(NEW YORK) — While many countries around the world and cities in the U.S. are pointing toward positive signs that social distancing might be finally flattening the curve, the novel coronavirus death toll continues to be staggering with at least 113,000 dead worldwide.
The U.S. is the global leader in the number of cases and deaths. More than 21,733 people in the U.S. have died as a result of COVID-19, the disease caused by the new respiratory virus, according to data compiled by the Center for Systems Science and Engineering at Johns Hopkins University. At least 550,000 people in the U.S. have tested positive and over 2.6 million Americans have been tested for the disease.
Worldwide, more than 1.8 million people have been diagnosed since the virus emerged in China in December. The actual numbers are believed to be much higher due to testing shortages, many unreported cases and suspicions that some governments are hiding the scope of their nations’ outbreaks.
Here’s how the situation is developing Monday. All times Eastern:
7:02 a.m.: Spain reports a 0.29% rate of increase in newly diagnosed COVID-19 cases
Spanish authorities reported on Monday that there were only 477 newly diagnosed cases of coronavirus, a 0.29% rate of increase, which the lowest we’ve seen in some time. The Spanish Health Ministry also reported that there were 517 deaths in one day which brought the total up to 17,489, a 3.05% increase and that the 477 new cases brought the total number of those who have been infected in the country up to 166,496, a 0.29% increase.
Today is also the day that business around the country that cannot operate remotely are allowed to reopen their doors to the public.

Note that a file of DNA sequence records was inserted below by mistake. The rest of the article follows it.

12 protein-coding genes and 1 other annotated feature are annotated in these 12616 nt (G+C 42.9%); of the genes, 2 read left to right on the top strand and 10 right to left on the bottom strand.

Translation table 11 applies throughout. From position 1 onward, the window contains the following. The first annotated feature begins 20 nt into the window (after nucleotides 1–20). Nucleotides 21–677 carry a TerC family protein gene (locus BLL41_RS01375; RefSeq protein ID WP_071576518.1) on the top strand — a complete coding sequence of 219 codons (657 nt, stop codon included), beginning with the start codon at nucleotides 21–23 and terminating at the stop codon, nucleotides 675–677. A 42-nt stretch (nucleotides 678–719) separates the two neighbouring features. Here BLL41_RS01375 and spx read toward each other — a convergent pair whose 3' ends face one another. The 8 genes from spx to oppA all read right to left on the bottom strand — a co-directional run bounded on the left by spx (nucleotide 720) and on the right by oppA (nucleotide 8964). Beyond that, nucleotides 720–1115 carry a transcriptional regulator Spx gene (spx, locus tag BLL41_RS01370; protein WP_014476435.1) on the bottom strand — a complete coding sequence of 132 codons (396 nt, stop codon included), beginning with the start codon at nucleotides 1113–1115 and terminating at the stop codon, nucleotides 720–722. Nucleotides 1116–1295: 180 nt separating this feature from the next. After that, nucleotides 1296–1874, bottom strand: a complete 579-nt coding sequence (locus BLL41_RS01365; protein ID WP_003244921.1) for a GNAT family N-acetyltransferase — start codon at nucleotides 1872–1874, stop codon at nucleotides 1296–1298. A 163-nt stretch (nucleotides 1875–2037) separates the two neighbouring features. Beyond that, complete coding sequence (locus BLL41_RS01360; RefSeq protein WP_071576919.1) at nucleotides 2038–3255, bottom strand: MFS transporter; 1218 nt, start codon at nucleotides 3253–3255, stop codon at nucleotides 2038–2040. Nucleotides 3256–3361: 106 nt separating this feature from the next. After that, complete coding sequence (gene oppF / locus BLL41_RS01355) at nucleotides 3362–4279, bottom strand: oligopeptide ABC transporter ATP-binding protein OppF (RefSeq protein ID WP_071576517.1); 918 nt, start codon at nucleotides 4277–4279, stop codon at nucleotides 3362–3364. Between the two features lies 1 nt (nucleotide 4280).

4:55 a.m.: Moscow introduces digital passes to move around the city
The Moscow government introduced a special page on their website to apply for a QR code to move around the city. This morning the website became unavailable for some users, Meduza reported. Officials said the website was down due to a botnet attack, that was coming “also from abroad.” The pass will be obligatory starting from Wednesday.
3:48 a.m.: President Trump retweets call to fire Dr. Anthony Fauci
President Donald Trump retweeted a tweet demanding that Dr. Anthony Fauci, the director of the National Institute of Allergy and Infectious Diseases since 1984, be fired from his post.
The tweet was in response to DeAnna Lorraine who is currently running for Congress in California.
Said Lorraine: “Fauci is now saying that had Trump listened to the medical experts earlier he could’ve saved more lives. Fauci was telling people on February 29th that there was nothing to worry about and it posed no threat to the US public at large.Time to #FireFauci.”
— Donald J. Trump (@realDonaldTrump) April 12, 2020
Only hours earlier Fauci had appeared on CNN saying that he thinks more lives could have been saved if mitigation efforts to stop the spread of the novel coronavirus had started earlier.
“I mean, obviously, you could logically say that if you had a process that was ongoing and you started mitigation earlier, you could have saved lives,” Fauci told CNN’s Jake Tapper on State of the Union. “Obviously, no one is going to deny that. But what goes into those decisions is complicated … But you’re right, I mean, obviously, if we had right from the very beginning shut everything down, it may have been a little bit different. But there was a lot of pushback about shutting things down back then.”
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